Waliser D. E., K. R. Sperber, . . . ., K. M. Weickmann and al. et (June 2009): MJO Simulation Diagnostics. J. Climate, 22 (11), 3006-3030. doi:10.1175/2008JCLI2731.1Full text not available from this repository.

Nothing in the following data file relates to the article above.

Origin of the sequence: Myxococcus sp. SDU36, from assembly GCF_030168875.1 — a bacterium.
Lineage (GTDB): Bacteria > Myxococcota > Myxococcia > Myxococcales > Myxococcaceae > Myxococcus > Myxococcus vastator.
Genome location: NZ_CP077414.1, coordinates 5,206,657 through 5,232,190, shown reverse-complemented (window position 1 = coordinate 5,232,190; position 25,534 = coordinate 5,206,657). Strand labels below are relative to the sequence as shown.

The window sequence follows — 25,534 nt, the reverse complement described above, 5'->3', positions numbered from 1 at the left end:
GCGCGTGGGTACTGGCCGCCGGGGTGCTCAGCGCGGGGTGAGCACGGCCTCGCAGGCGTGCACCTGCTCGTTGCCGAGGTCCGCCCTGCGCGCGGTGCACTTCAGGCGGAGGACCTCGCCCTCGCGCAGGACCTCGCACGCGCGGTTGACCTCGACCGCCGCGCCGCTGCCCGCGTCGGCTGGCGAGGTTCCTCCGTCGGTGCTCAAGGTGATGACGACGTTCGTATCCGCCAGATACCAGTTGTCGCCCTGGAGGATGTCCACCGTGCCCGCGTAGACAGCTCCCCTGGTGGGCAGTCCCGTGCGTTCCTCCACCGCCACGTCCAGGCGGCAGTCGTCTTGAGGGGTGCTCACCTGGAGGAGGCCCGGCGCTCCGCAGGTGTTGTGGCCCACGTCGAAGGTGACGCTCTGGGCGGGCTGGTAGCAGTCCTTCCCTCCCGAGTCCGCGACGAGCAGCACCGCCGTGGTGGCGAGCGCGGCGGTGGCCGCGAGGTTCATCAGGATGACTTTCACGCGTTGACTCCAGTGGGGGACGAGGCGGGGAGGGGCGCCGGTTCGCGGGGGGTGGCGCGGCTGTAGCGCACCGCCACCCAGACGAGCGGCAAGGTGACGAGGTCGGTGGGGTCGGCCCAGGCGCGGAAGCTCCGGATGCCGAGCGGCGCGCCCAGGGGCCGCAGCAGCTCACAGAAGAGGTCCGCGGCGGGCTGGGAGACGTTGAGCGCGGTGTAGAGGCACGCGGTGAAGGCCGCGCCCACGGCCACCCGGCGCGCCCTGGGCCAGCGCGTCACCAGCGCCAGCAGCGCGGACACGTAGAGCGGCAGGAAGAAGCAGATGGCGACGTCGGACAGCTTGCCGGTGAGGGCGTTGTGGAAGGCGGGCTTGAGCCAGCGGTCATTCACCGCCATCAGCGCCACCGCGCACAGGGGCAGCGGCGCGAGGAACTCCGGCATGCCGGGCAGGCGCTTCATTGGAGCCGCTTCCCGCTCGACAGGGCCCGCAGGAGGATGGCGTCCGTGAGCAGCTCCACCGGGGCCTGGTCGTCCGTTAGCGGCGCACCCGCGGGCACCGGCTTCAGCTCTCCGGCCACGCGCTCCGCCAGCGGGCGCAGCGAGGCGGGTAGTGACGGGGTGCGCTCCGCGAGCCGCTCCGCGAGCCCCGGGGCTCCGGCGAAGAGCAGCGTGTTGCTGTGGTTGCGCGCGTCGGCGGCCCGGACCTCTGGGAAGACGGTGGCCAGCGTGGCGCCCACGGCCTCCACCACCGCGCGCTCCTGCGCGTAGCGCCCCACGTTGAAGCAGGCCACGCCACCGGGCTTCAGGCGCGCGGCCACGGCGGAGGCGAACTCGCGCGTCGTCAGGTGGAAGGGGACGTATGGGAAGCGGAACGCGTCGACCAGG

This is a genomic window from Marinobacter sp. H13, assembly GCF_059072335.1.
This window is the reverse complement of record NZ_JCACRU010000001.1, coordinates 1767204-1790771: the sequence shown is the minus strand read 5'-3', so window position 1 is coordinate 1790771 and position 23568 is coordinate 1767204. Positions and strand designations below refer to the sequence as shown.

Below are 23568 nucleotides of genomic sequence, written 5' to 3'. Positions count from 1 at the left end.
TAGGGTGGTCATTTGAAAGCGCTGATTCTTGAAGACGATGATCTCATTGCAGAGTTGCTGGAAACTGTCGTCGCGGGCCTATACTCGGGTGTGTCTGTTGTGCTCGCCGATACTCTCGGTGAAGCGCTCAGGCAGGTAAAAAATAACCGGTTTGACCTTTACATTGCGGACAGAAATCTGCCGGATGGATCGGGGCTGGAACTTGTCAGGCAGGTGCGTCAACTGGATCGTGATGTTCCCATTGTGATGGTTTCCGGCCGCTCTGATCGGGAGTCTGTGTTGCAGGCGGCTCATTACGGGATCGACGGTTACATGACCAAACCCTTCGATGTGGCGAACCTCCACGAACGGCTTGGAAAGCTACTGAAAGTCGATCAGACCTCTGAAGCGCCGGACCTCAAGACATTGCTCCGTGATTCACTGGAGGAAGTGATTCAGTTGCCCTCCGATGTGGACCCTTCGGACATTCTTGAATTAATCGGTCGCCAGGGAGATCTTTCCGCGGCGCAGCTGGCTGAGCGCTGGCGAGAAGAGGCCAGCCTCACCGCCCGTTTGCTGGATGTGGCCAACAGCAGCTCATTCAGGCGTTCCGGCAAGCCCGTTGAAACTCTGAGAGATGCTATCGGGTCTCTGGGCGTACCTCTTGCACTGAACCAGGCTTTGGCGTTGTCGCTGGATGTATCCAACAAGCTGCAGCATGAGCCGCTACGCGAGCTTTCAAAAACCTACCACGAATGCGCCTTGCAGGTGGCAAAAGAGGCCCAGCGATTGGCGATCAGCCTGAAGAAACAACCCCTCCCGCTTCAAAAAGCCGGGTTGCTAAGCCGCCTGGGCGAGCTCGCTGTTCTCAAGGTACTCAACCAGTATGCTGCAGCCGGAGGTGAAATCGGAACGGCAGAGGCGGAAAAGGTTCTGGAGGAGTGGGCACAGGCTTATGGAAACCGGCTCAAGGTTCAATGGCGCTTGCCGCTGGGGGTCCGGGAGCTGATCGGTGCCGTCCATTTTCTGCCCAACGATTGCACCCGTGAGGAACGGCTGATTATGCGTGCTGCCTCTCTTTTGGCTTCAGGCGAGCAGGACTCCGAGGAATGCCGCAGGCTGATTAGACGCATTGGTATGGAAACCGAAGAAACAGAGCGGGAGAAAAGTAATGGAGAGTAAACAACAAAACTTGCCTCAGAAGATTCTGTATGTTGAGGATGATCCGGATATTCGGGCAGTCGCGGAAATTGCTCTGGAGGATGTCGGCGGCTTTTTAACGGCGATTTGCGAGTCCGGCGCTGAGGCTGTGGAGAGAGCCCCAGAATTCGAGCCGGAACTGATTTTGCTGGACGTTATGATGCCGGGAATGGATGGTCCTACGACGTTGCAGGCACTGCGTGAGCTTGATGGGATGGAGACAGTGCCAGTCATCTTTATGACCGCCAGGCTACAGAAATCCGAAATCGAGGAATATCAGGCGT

The Madden–Julian oscillation (MJO) interacts with and influences a wide range of weather and climate phenomena (e.g., monsoons, ENSO, tropical storms, midlatitude weather), and represents an important, and as yet unexploited, source of predictability at the subseasonal time scale. Despite the important role of the MJO in climate and weather systems, current global circulation models (GCMs) exhibit considerable shortcomings in representing this phenomenon. These shortcomings have been documented in a number of multimodel comparison studies over the last decade. However, diagnosis of model performance has been challenging, and model progress has been difficult to track, because of the lack of a coherent and standardized set of MJO diagnostics. One of the chief objectives of the U.S. Climate Variability and Predictability (CLIVAR) MJO Working Group is the development of observation-based diagnostics for objectively evaluating global model simulations of the MJO in a consistent framework. Motivation for this activity is reviewed, and the intent and justification for a set of diagnostics is provided, along with specification for their calculation, and illustrations of their application. The diagnostics range from relatively simple analyses of variance and correlation to more sophisticated space–time spectral and empirical orthogonal function analyses. These diagnostic techniques are used to detect MJO signals, to construct composite life cycles, to identify associations of MJO activity with the mean state, and to describe interannual variability of the MJO.
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